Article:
The paper formulated the following recommendations for policy:

Based on the desk research and literature review, this analysis points to the following recommendations:

  • Pausing: keeping in mind that active digital citizenship education is a lifelong process that creates opportunities for positive educational and social change and not add on to existing school structure.
    •Resourcing: providing funding for teacher education and technical resources for school digital transition, increasing its access and availability and focusing on open digital platforms that provide content and promote people-to people interaction for experiential learning.
  • Nourishing: supporting teachers’ and school leaders’ professional development through initial and continuous education in:
    • digital literacy, digital emotional intelligence, social literacy and cultural awareness o local/global community engagement and participation
    • mentoring, tutoring and joint teaching designs for school/community peer-to-peer practices.
  • Listening: creating opportunities for a citizen-based local policy development:
  • Identifying bottom-up and regional digital citizenship initiatives to assess and envision possible pathways to sustainable systemic change;
  • Providing opportunity for inside and outside school reflective inquiries, including youth and multiple stakeholders from the school and the wider community.
  • Empowering: allowing teachers, school leaders, students, school staff and parents to act autonomously in school life and be active citizens in their own communities:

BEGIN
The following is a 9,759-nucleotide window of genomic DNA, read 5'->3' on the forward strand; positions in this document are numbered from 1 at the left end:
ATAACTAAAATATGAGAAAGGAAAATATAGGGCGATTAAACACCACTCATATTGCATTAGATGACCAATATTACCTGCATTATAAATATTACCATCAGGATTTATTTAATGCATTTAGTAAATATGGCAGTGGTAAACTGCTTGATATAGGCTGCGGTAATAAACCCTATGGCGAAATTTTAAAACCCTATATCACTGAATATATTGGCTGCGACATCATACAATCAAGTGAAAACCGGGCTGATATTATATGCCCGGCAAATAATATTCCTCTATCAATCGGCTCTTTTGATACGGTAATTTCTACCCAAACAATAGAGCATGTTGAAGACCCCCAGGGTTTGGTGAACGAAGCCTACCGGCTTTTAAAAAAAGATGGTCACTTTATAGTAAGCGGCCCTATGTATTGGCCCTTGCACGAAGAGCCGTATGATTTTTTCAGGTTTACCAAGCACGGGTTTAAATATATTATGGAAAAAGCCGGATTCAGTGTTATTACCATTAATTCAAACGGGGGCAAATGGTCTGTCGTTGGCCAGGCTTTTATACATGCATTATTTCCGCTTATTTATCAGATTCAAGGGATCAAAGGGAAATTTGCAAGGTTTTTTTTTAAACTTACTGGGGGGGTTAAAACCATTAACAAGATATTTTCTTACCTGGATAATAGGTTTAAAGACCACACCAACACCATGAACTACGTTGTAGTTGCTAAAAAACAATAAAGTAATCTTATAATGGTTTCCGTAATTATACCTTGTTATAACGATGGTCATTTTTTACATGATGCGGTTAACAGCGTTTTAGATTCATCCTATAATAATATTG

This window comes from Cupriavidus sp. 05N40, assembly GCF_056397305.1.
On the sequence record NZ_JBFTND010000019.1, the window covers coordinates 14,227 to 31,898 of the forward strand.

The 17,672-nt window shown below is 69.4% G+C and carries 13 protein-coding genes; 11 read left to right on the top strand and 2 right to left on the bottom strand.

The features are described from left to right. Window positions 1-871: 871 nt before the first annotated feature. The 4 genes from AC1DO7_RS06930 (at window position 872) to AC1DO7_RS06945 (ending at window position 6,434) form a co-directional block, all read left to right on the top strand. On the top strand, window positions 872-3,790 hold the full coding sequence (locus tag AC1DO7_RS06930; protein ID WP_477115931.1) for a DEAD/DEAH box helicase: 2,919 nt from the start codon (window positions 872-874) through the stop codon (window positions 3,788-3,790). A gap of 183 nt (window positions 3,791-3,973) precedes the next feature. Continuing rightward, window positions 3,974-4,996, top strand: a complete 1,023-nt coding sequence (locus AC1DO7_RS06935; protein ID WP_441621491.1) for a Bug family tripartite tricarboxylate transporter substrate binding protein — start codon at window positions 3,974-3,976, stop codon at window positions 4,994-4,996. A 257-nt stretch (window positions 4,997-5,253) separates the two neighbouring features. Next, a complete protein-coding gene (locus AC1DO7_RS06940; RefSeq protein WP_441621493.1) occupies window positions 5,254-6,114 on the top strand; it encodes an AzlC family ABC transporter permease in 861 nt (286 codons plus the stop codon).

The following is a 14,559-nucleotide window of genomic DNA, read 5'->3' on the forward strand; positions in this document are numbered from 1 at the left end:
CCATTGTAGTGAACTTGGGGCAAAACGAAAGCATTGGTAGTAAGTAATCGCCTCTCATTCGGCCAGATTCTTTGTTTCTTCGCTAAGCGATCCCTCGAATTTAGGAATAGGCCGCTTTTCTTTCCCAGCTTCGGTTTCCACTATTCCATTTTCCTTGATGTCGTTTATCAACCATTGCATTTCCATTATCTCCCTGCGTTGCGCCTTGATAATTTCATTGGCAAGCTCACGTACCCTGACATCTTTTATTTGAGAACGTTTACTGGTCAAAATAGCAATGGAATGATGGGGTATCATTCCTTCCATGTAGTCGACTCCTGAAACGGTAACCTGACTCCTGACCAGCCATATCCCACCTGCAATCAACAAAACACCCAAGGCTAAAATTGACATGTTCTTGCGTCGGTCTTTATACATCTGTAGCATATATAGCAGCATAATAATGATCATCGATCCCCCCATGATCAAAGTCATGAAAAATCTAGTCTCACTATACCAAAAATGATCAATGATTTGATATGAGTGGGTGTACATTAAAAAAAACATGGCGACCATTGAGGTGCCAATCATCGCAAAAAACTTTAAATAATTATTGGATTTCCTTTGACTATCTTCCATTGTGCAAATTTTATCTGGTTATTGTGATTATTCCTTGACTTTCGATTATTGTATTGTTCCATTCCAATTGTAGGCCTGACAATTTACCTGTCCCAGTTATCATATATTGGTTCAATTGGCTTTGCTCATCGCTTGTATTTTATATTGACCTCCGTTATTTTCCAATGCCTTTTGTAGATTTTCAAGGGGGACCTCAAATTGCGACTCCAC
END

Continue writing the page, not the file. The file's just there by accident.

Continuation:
• Developing educational communities where teachers and school leaders act as role models of active digital citizens.
  • Increasing youth opportunities regarding their participation in school daily life, policymaking and curricular processes.
  • Engaging: involving schools, parents, civil society, academia and the private sector, creating supportive networks for knowledge, dialogue, reflection and creative action for local/global issues:
  • Allowing conditions for skills development, research and critical thinking, dialogue and debate, online/offline community engagement and activism;
  • Promoting intercultural dialogue, meaningful action and reflective inquiry.
  • Flourishing: regarding the school as a community of guided practice in active digital citizenship, embracing technology and creating platforms to relate, research and act together in a collaborative and experiential learning environment.

The paper can be downloaded from the website under Research Year 2.